High level Irish security worker ‘unlawfully detained’ by secret police in Mauritania
Published 29/07/2014 | 07:20
AN Irish security worker has been ‘unlawfully detained’ by secret police in Mauritania, according to his employer.
Derek Fergus is an employee of MSS security, a security company providing security to Embassies, Non-Profit Organisations and foreign mining companies in the region.
Mr Fergus is the Regional Security Manager for MSS and oversees the company’s operations throughout West Africa.
The company regularly provides security for shipments worth of millions of euro.
He was recently home in Ireland to visit family, however on his return to the country he was detained by airport police, and shortly afterwards handed over to secret police.
He was held on arrival for six hours – and during his detention was taken to his house where officers searched all belongings.
Officers seized all his personal electronics, including external hard drives and data storage. His Irish passport and residents card were also confiscated.
He was released from custody but he hasn't had his personal effects returned, and he has been warned not to leave the capital city Nouakchott.
It is believed by his employer that his detention is unlawful, as senior members of the country’s security forces who the company liaises with were unaware of the operation and unable to offer assistance.
On Sunday officers attempted to coerce Mr Fergus into handing over the login details for his laptop, which is heavily encrypted.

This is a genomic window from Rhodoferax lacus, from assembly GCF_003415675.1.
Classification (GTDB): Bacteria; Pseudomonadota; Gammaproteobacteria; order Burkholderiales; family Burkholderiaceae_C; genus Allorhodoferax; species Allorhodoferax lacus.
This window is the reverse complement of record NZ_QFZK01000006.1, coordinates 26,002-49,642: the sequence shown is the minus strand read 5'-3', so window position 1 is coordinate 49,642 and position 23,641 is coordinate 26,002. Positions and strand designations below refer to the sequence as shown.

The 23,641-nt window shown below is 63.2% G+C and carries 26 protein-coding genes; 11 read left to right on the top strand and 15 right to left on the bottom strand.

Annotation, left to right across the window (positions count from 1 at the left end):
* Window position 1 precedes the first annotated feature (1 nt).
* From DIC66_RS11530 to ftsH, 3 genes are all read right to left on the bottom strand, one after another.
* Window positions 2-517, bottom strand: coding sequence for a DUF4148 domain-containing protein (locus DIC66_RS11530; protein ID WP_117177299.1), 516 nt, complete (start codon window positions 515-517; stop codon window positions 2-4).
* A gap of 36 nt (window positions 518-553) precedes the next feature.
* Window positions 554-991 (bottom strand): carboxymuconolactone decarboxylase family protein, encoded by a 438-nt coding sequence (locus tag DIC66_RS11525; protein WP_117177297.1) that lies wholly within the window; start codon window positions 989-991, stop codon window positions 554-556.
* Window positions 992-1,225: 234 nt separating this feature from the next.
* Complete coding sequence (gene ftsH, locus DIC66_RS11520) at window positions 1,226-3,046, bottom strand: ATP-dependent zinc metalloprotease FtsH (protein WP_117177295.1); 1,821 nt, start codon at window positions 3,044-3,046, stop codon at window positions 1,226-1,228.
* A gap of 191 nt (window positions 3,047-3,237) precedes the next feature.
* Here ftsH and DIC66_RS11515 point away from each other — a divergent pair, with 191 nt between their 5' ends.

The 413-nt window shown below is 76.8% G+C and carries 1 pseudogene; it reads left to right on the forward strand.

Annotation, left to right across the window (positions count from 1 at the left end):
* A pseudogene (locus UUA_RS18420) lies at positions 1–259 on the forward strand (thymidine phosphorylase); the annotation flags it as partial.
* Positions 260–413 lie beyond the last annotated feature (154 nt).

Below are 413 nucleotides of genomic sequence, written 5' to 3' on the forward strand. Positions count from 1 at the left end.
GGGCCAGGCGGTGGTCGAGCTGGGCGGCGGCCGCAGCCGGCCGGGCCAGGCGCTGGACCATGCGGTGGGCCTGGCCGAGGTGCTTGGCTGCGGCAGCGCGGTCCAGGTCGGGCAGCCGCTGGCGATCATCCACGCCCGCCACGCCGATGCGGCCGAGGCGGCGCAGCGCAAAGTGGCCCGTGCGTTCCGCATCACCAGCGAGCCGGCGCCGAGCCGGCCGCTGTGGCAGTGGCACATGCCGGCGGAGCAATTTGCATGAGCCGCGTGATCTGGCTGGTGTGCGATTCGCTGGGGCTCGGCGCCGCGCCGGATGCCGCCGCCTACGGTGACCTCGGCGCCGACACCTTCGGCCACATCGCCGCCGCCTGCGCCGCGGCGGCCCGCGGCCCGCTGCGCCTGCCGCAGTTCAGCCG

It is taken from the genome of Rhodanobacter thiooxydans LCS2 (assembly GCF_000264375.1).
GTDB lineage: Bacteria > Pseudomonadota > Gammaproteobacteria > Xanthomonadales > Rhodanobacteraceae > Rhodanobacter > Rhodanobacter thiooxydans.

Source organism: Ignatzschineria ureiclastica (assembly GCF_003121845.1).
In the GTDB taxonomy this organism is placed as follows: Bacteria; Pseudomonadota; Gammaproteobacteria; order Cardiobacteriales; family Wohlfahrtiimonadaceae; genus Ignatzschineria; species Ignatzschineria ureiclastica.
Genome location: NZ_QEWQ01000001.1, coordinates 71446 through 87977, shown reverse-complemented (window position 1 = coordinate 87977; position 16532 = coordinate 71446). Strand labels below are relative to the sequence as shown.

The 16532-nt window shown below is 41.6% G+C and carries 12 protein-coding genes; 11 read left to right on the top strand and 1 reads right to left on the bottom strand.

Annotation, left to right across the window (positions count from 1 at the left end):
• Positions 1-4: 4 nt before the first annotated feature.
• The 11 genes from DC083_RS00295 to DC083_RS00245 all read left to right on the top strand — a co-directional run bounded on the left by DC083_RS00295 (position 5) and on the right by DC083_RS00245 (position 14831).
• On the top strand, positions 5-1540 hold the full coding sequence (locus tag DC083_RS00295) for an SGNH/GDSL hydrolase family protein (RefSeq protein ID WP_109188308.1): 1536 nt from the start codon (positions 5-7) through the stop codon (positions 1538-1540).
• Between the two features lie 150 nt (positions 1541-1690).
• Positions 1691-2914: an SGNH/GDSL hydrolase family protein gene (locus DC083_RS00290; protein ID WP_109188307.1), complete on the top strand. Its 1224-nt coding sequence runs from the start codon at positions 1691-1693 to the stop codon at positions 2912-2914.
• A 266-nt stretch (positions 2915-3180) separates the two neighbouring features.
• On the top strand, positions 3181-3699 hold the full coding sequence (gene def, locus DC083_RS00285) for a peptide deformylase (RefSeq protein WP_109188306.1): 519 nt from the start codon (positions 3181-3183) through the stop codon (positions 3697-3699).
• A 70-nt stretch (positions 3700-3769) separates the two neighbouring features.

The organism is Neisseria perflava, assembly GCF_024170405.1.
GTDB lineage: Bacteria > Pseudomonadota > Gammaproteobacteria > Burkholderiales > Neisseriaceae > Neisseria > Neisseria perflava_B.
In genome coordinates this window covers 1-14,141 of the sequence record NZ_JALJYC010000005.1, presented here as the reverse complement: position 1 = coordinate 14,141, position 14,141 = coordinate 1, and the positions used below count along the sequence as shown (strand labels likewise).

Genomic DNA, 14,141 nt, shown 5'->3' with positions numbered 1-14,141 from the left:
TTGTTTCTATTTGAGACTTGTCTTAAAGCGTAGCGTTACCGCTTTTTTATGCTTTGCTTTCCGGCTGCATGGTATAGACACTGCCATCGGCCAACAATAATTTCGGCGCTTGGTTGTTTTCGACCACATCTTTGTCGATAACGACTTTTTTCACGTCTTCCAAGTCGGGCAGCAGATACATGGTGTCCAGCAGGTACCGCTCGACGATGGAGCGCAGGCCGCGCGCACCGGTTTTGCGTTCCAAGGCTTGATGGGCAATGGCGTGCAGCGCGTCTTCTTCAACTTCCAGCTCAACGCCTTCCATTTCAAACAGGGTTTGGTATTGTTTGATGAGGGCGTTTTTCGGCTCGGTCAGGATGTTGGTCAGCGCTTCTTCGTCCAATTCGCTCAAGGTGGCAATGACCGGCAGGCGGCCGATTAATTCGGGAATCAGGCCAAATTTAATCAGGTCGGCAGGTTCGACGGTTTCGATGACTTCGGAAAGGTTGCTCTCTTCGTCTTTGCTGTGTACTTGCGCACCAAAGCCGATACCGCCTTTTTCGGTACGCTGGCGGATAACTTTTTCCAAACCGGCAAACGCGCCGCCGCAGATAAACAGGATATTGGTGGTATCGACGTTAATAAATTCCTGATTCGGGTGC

A spokesperson for MSS told Independent.ie: “Our sources indicate that this wasn’t an official arrest due to senior members of the Government security service being unaware of proceedings and that normal legal procedures were not followed.
“We suspect that the reason of his arrest was to obtain the contents of his laptop and data storage devices.”
It is understood Mr Fergus’ laptop contains sensitive financial information as well as security operating procedures.
MSS is responsible for protecting a major shipment of gold and bank notes out of the country to Europe - details of which are on the laptop.
The company works in six other west African countries securing valuable shipments, details of which are also stored on Mr Fergus' laptop.
The Department of Foreign Affairs has confirmed they were made aware of the case over the weekend and assistance was provided by both the weekend duty officer and the consular assistance section of the Department.
However a spokesperson told Independent.ie that the department was limited in what it could do, as there is no Irish embassy in Mauritania.
"Ireland does not have an embassy in Mauritania.
"Irish citizens that require consular assistance in a country where Ireland does not have a resident Mission or any formal diplomatic or consular relations are entitled, under EU law, to seek assistance from a resident Mission or consular representative of any other EU Member State", he said.